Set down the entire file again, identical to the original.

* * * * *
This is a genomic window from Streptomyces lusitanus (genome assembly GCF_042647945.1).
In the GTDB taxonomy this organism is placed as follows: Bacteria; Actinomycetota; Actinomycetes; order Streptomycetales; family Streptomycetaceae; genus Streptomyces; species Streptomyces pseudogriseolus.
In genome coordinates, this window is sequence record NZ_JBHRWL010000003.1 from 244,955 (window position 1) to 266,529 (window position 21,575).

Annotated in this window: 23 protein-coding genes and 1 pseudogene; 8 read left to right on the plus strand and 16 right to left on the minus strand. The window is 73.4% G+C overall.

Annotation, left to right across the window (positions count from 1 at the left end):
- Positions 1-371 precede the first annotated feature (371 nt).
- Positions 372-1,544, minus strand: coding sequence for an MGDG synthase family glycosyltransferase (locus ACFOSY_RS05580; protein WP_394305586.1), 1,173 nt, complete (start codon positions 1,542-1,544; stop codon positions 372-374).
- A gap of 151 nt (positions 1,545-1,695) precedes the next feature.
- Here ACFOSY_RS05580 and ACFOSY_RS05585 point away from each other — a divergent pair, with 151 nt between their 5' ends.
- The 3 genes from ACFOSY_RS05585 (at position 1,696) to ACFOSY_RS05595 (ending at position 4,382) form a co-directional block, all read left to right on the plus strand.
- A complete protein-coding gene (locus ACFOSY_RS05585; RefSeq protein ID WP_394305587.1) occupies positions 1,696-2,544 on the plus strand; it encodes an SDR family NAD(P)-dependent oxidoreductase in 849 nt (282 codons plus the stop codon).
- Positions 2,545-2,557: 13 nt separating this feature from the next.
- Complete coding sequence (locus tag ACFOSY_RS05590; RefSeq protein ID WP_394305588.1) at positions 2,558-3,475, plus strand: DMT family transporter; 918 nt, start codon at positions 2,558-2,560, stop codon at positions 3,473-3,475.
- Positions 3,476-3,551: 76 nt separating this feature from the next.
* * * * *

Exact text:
This is a genomic window from Streptomyces lusitanus (genome assembly GCF_042647945.1).
In the GTDB taxonomy this organism is placed as follows: Bacteria; Actinomycetota; Actinomycetes; order Streptomycetales; family Streptomycetaceae; genus Streptomyces; species Streptomyces pseudogriseolus.
In genome coordinates, this window is sequence record NZ_JBHRWL010000003.1 from 244,955 (window position 1) to 266,529 (window position 21,575).

Annotated in this window: 23 protein-coding genes and 1 pseudogene; 8 read left to right on the plus strand and 16 right to left on the minus strand. The window is 73.4% G+C overall.

Annotation, left to right across the window (positions count from 1 at the left end):
- Positions 1-371 precede the first annotated feature (371 nt).
- Positions 372-1,544, minus strand: coding sequence for an MGDG synthase family glycosyltransferase (locus ACFOSY_RS05580; protein WP_394305586.1), 1,173 nt, complete (start codon positions 1,542-1,544; stop codon positions 372-374).
- A gap of 151 nt (positions 1,545-1,695) precedes the next feature.
- Here ACFOSY_RS05580 and ACFOSY_RS05585 point away from each other — a divergent pair, with 151 nt between their 5' ends.
- The 3 genes from ACFOSY_RS05585 (at position 1,696) to ACFOSY_RS05595 (ending at position 4,382) form a co-directional block, all read left to right on the plus strand.
- A complete protein-coding gene (locus ACFOSY_RS05585; RefSeq protein ID WP_394305587.1) occupies positions 1,696-2,544 on the plus strand; it encodes an SDR family NAD(P)-dependent oxidoreductase in 849 nt (282 codons plus the stop codon).
- Positions 2,545-2,557: 13 nt separating this feature from the next.
- Complete coding sequence (locus tag ACFOSY_RS05590; RefSeq protein ID WP_394305588.1) at positions 2,558-3,475, plus strand: DMT family transporter; 918 nt, start codon at positions 2,558-2,560, stop codon at positions 3,473-3,475.
- Positions 3,476-3,551: 76 nt separating this feature from the next.